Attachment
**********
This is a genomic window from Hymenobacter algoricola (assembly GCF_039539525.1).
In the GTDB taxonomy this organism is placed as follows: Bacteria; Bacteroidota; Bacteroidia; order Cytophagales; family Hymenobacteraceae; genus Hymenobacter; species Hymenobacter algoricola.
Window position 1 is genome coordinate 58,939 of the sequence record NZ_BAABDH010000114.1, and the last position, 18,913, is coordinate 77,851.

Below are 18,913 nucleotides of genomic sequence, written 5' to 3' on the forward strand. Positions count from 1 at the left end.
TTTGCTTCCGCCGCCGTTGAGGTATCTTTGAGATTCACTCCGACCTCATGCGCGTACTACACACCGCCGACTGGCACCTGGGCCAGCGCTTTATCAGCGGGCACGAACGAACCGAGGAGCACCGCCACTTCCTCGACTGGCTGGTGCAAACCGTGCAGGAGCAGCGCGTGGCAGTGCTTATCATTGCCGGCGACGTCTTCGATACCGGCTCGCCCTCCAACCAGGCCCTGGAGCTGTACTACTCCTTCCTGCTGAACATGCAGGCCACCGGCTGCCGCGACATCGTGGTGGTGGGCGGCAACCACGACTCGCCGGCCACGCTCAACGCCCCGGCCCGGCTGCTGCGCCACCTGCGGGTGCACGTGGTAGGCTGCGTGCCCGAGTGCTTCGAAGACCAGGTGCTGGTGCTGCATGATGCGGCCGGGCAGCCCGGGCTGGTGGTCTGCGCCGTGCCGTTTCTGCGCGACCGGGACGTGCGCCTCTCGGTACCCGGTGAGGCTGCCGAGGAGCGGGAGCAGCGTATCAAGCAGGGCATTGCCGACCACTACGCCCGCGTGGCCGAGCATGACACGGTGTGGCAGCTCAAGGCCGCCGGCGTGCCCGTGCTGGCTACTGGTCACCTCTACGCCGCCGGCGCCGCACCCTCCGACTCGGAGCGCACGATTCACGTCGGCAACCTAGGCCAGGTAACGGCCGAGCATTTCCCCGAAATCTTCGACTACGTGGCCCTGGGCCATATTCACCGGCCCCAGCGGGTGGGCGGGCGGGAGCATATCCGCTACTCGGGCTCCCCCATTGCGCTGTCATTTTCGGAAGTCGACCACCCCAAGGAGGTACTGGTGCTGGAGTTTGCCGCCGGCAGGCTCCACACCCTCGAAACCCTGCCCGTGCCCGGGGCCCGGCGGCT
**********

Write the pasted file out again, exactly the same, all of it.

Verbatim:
This is a genomic window from Hymenobacter algoricola (assembly GCF_039539525.1).
In the GTDB taxonomy this organism is placed as follows: Bacteria; Bacteroidota; Bacteroidia; order Cytophagales; family Hymenobacteraceae; genus Hymenobacter; species Hymenobacter algoricola.
Window position 1 is genome coordinate 58,939 of the sequence record NZ_BAABDH010000114.1, and the last position, 18,913, is coordinate 77,851.

Below are 18,913 nucleotides of genomic sequence, written 5' to 3' on the forward strand. Positions count from 1 at the left end.
TTTGCTTCCGCCGCCGTTGAGGTATCTTTGAGATTCACTCCGACCTCATGCGCGTACTACACACCGCCGACTGGCACCTGGGCCAGCGCTTTATCAGCGGGCACGAACGAACCGAGGAGCACCGCCACTTCCTCGACTGGCTGGTGCAAACCGTGCAGGAGCAGCGCGTGGCAGTGCTTATCATTGCCGGCGACGTCTTCGATACCGGCTCGCCCTCCAACCAGGCCCTGGAGCTGTACTACTCCTTCCTGCTGAACATGCAGGCCACCGGCTGCCGCGACATCGTGGTGGTGGGCGGCAACCACGACTCGCCGGCCACGCTCAACGCCCCGGCCCGGCTGCTGCGCCACCTGCGGGTGCACGTGGTAGGCTGCGTGCCCGAGTGCTTCGAAGACCAGGTGCTGGTGCTGCATGATGCGGCCGGGCAGCCCGGGCTGGTGGTCTGCGCCGTGCCGTTTCTGCGCGACCGGGACGTGCGCCTCTCGGTACCCGGTGAGGCTGCCGAGGAGCGGGAGCAGCGTATCAAGCAGGGCATTGCCGACCACTACGCCCGCGTGGCCGAGCATGACACGGTGTGGCAGCTCAAGGCCGCCGGCGTGCCCGTGCTGGCTACTGGTCACCTCTACGCCGCCGGCGCCGCACCCTCCGACTCGGAGCGCACGATTCACGTCGGCAACCTAGGCCAGGTAACGGCCGAGCATTTCCCCGAAATCTTCGACTACGTGGCCCTGGGCCATATTCACCGGCCCCAGCGGGTGGGCGGGCGGGAGCATATCCGCTACTCGGGCTCCCCCATTGCGCTGTCATTTTCGGAAGTCGACCACCCCAAGGAGGTACTGGTGCTGGAGTTTGCCGCCGGCAGGCTCCACACCCTCGAAACCCTGCCCGTGCCCGGGGCCCGGCGGCT